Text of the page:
“To inexpensively retain your IT staff, which is being lured away by more money, it takes a bit more imagination than wrapping up a 10-pack of Nestles $100,000 bars as a performance bonus.
The ’70s are a much-maligned decade. It saw the fall of Saigon and the rise of inflation. It gave us the “Dukes of Hazzard” and added “Sit on it” and “Kiss my grits!” to our vocabulary. And while Madison Avenue spent millions to convince us we were the Pepsi generation, history has been less kind: Those who came of age during the 1970s are generally referred to as the “Me Generation.”
Although it may be too early to paint our current decade with a wide brush, the “oughts” (has anyone come up with a less awkward name?) are shaping up to make the “Me Generation” look like unselfish benefactors in comparison. With the Holy Grail of stock options and IPOs intoxicating new IT grads and veterans alike, this decade will surely go down in the annals as the “Greed Generation.”
“So what’s new?” you ask. “I’ve heard the exit interviews. I know everyone’s leaving to ‘pursue better opportunities.'” What’s new is that this time your [former] staff isn’t lying in those exit interviews. Where in the past people switched jobs for any of several reasons, most of today’s job hoppers–from coder to project manager to senior executive–are leaving for one reason: so their new employers can “show them the money.”
Dr. Hahnemann Ortiz, who developed an MBA program in entrepreneurship at the University of Texas, Austin, admits society is partially to blame. “We have a culture with movies that literally tell us ‘greed is good,’ and a generation who grew up with role models like Thurston Howell III, Jed Clampett, and Richie Rich,” he says. “You know, I’ve actually heard economics students argue whether the evil Mr. Potter, from the movie It’s a Wonderful Life would be more wealthy in today’s dollars than Yahoo’s Jerry Yang.” See “Who needs to be a millionaire, anyway?”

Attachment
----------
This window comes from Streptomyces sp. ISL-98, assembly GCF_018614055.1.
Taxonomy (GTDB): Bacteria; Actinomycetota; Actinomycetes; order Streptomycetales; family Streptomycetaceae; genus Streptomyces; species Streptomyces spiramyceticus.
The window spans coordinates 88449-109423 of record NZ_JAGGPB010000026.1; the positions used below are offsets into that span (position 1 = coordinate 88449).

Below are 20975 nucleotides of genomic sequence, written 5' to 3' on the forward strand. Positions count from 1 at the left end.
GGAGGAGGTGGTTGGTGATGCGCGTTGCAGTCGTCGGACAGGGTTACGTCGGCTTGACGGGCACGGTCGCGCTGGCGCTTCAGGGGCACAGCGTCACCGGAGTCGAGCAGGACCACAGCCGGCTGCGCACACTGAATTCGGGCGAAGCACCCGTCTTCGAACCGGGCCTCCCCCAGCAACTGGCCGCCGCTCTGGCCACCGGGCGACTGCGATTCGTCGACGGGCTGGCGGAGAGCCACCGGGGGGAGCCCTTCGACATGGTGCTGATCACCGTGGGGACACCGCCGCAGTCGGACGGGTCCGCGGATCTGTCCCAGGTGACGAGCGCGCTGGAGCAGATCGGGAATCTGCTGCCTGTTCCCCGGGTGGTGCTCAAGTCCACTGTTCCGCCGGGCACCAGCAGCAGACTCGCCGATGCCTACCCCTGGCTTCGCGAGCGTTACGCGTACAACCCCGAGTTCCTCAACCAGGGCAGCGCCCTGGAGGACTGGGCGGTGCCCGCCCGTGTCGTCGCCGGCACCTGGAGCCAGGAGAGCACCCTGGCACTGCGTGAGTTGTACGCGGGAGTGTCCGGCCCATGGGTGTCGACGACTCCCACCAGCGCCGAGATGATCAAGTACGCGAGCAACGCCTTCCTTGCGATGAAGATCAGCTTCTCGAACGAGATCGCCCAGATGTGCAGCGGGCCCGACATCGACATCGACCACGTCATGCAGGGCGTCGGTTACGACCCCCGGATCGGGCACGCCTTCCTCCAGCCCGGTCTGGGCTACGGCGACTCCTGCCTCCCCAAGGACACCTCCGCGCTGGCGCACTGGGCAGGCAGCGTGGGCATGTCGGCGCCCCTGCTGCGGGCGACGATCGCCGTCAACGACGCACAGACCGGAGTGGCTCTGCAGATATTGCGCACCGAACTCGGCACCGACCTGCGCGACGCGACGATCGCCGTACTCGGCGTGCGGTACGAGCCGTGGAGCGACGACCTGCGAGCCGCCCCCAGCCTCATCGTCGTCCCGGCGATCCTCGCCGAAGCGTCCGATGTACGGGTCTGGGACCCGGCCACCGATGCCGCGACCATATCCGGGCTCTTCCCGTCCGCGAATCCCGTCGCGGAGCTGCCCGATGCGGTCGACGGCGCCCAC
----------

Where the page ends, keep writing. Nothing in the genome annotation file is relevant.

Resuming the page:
Clearly we live in a society where values are skewed. But how do you keep people from exercising their basic human right to seek capitalistic riches so they can spend their declining years (i.e., their 30s) in a hammock on an island beach? How do you retain your staff and prevent a brain drain that jeopardizes your organization’s future?
How do you retain quality staff? Buzz in if you know the correct answer
Perks can go a long way, but the lure, many IT executives say, is money. It’s salary, sign-on bonus, options–a slice of the pie. “It’s hard enough to compete for market share,” says Cuyahoga Technology Inc.’s CIO Paul Flerick. “Now we’re competing for staff as well.”
The solution, albeit expensive, is clear, according to Flerick: “These days, you have to create an opportunity for your own people to be millionaires.” But how do you accomplish that from the comfort of your own org chart and without putting your profit sharing at risk?
As it turns out, the solution to that dilemma is no more complex than the plot of an Elvis movie–but it does take a bit more imagination than wrapping up a 10-pack of Nestles $100,000 bars as a performance bonus. Here are a few inexpensive ways to make your staff millionaires:
Take it offshore: Move your payroll department to a country where their dollar doesn’t quite have the, shall we say, purchasing power, of the good ol’ greenback. One Taiwan dollar, for instance, is worth little more than three U.S. cents. You can make your entire staff millionaires if you pay them in Jamaican dollars (2.4 cents to the U.S. buck). “Hey mon, in Kingston, you are a millionaire. Never mind that in Florida you’re scarcely pulling down $24K in U.S. dollars. No problem. Everyone on your staff is irie in Jamaica!”
Continuing education: Your people complain they haven’t taken a class in years. Here’s your chance to kill two birds with one stone. [NOTE: Datamation does not advocate the mistreatment of our little winged friends–it’s just an expression–though the little buggers are quite annoying after we’ve spent the afternoon washing our cars.]
We were talking about how education can make your staff millionaires at no risk to you. Yes, that’s right. Don Lapre is currently offering a 30-day, free examination of his new program to make a million dollars by placing small classified ads in local newspapers. Many similar programs exist. Work with your staff development coordinator and see if no-money-down real estate programs offer a bigger bang for your buck. You’re not just giving your staff an education; you’re giving them a great opportunity to earn millions.
Just give ’em the damn money!: Last year’s lame attempt to make your staff millionaires went over like a hiccup in church. Remember? You gave your staff lotto quick-picks in lieu of a holiday turkey. The problem wasn’t that no one won, the problem was that someone might have won. Then you would have created dissension and hard feelings among the losers.
This year, develop a staff retention program where you reward their loyalty and contributions with a bonus worth [CUT TO CLOSE-UP OF DR. EVIL] “one million dollars!”